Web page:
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FFY’S U DFINE WINES

SATURDAY July 10, 2010

Home of the Fudge Fancy . .the Dessert Cookie

Fresh Breads & Great Eclairs Wedding & Birthday Cakes

Lake George Baking Co. Open Year Round • 7am-9pm Daily

The Caldwell Presbyterian Church building at 71 Montcalm Street was built in 1855 and 1856, replacing the original sanctuary situated nearer the lake on ‘Artillery Hill’. This Sunday, the church is celebrating the 200th anniversary of its founding.

43 Amherst Street Lake George, NY 12845 • 668-2002 www.lakegeorgebakingco.com 51315

Photo by John Lustyik

Although the negative economic effects of the Civil War stressed the church’s finances, and an 1866 tornado damaged the church steeple, the reunification of two factions of the Presbyterian Church in 1869 prompted financial gifts from summer visitors to relieve the hardship. Due to the new financial footing, the church was able to hire its first full-time pastor, Rev. James Lamb, in 1870. As Caldwell Presbyterian’s centennial approached, an addition was constructed, the sanctuary was refurbished, and the free public library was established. Church membership grew from an average of about 30 to 100 or so. This strength in membership and finances allowed the church to support local missions at French Mountain and Bay Road. To this day, the church has maintained its spiritual dedication, inclusiveness and welcoming spirit that has deep roots in its founding 200 years ago. — based on a history of Caldwell Presbyterian by Jeff Brozyna.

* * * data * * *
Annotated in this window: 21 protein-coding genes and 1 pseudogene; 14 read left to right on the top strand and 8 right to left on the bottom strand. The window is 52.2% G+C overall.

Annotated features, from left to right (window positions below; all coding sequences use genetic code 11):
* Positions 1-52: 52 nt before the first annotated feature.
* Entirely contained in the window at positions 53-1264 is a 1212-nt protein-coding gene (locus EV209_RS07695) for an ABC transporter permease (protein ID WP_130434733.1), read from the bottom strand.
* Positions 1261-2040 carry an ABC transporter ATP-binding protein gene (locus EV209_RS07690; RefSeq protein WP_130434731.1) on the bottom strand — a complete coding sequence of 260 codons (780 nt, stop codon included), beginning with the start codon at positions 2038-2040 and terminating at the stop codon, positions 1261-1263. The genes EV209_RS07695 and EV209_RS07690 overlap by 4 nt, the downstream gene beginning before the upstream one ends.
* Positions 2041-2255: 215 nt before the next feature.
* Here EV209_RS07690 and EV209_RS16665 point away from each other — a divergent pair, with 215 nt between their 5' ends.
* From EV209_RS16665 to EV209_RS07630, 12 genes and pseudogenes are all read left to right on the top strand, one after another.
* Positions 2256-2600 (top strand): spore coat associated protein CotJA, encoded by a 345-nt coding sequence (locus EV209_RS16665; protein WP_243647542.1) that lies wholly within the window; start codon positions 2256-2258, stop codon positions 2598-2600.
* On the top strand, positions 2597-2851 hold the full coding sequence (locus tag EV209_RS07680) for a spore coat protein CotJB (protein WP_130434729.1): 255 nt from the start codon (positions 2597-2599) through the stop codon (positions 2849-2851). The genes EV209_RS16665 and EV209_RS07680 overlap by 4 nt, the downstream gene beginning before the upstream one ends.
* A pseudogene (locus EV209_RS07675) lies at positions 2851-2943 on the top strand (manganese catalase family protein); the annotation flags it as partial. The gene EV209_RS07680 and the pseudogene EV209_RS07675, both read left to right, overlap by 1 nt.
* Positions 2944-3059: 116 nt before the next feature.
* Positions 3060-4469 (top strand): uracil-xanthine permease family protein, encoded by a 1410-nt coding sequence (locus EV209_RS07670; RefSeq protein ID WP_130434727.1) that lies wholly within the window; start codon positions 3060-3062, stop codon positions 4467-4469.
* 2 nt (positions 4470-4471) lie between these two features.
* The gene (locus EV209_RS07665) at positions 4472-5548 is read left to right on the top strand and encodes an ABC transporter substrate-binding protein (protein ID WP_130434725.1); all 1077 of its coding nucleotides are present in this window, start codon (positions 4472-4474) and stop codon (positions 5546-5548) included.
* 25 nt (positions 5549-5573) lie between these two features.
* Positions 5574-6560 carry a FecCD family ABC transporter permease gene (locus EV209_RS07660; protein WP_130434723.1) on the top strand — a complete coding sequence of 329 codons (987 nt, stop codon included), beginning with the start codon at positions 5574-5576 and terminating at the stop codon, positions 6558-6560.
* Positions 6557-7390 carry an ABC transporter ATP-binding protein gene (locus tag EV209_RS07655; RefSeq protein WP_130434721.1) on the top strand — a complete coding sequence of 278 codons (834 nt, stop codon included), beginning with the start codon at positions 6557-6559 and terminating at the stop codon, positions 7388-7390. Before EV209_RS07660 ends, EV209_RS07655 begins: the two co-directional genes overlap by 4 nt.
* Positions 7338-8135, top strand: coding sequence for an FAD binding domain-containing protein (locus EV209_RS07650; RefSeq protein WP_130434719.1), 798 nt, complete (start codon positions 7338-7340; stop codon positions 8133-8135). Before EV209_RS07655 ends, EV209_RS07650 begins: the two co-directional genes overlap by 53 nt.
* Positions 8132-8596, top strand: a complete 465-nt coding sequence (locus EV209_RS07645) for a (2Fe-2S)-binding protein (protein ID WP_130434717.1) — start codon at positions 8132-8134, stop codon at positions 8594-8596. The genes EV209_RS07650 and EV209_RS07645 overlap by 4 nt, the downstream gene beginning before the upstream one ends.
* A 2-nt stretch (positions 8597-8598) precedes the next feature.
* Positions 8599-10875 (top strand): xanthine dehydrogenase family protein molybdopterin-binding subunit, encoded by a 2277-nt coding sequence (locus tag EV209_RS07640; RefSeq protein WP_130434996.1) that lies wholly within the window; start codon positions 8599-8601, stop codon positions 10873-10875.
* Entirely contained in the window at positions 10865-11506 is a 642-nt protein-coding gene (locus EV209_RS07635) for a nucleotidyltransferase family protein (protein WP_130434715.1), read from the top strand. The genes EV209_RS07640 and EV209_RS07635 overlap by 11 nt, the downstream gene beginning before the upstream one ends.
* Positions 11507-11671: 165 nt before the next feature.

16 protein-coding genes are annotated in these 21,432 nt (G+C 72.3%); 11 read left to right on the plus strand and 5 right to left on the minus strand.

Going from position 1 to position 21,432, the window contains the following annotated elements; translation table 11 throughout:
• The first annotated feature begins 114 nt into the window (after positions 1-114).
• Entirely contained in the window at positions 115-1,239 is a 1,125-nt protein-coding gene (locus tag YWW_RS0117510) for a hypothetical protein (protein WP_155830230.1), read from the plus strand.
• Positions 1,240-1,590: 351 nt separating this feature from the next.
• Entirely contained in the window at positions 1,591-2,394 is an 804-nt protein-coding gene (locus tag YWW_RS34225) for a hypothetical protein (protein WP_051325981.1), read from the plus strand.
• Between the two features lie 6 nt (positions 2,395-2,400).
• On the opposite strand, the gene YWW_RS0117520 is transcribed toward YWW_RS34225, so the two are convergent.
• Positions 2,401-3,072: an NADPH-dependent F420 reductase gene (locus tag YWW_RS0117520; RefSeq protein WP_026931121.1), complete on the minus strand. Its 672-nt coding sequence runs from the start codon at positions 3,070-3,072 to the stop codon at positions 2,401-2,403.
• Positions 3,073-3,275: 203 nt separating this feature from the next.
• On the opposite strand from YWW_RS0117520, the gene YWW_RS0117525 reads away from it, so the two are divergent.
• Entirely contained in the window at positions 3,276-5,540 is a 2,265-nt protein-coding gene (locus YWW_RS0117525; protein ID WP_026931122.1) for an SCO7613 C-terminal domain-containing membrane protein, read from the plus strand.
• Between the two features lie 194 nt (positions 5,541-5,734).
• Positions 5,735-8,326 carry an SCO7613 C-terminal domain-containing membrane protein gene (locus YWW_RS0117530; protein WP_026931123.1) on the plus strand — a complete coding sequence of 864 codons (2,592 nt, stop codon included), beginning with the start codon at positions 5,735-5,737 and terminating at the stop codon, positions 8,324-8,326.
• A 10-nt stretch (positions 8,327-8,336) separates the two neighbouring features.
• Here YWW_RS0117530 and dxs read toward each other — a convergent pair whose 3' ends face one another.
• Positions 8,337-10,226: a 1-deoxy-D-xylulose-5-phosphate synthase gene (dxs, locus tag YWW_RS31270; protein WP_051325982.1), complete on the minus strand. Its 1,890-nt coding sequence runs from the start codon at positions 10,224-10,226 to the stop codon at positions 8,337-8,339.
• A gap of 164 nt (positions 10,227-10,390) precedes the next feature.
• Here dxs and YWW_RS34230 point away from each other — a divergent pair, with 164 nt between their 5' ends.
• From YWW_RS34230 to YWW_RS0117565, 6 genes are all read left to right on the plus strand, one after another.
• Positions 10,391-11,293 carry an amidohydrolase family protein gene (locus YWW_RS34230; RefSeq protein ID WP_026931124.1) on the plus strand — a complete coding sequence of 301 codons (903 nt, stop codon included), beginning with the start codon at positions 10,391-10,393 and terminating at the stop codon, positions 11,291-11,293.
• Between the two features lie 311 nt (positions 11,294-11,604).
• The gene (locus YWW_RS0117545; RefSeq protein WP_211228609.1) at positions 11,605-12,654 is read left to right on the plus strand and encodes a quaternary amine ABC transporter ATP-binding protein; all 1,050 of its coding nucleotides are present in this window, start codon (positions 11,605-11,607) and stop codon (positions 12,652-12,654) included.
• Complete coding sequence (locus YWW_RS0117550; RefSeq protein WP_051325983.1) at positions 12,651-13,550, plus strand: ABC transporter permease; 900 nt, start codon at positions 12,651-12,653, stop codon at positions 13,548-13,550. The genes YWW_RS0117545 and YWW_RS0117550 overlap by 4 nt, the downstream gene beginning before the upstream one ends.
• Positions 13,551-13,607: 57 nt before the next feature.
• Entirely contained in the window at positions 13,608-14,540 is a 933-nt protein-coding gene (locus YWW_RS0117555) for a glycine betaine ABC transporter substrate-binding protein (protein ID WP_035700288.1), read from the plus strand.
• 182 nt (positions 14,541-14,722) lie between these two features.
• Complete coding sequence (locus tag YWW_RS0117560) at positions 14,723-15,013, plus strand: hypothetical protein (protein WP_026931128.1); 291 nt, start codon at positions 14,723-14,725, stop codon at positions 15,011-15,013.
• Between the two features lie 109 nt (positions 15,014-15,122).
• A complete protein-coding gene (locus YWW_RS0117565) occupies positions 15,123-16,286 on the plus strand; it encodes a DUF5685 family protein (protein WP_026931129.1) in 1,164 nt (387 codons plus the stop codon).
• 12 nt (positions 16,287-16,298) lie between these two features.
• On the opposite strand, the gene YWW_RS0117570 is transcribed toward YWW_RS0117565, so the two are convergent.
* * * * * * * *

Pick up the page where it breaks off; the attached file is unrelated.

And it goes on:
Four Convenient Locations 740 Hoosick Rd., Troy, NY 12180

518.271.0149 1500 State Rt. 9, Lake George, NY 12845

518.798.9658 120 Northside Dr., Bennington, VT 05201

802.442.6042 444 Pittsfield/Lenox Rd., Lenox, MA 01240

413.442.6330 We Fit Your Family’s Feet STORE HOURS: Mon.-Sat. 9a-9p • Sun. 10a-5p www.FamilyFootwearCenter.com

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Large Supply of Boat Batteries FAMILY & COSMETIC DENTISTRY Phone: (518) 668-5457 Fax: (518) 668-5845 51629

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Adirondack Journal 07-10-2010  

Adirondack Journal, a Denton Publication. Denton Publications produces eight community weekly publications in northern New York state and Ve...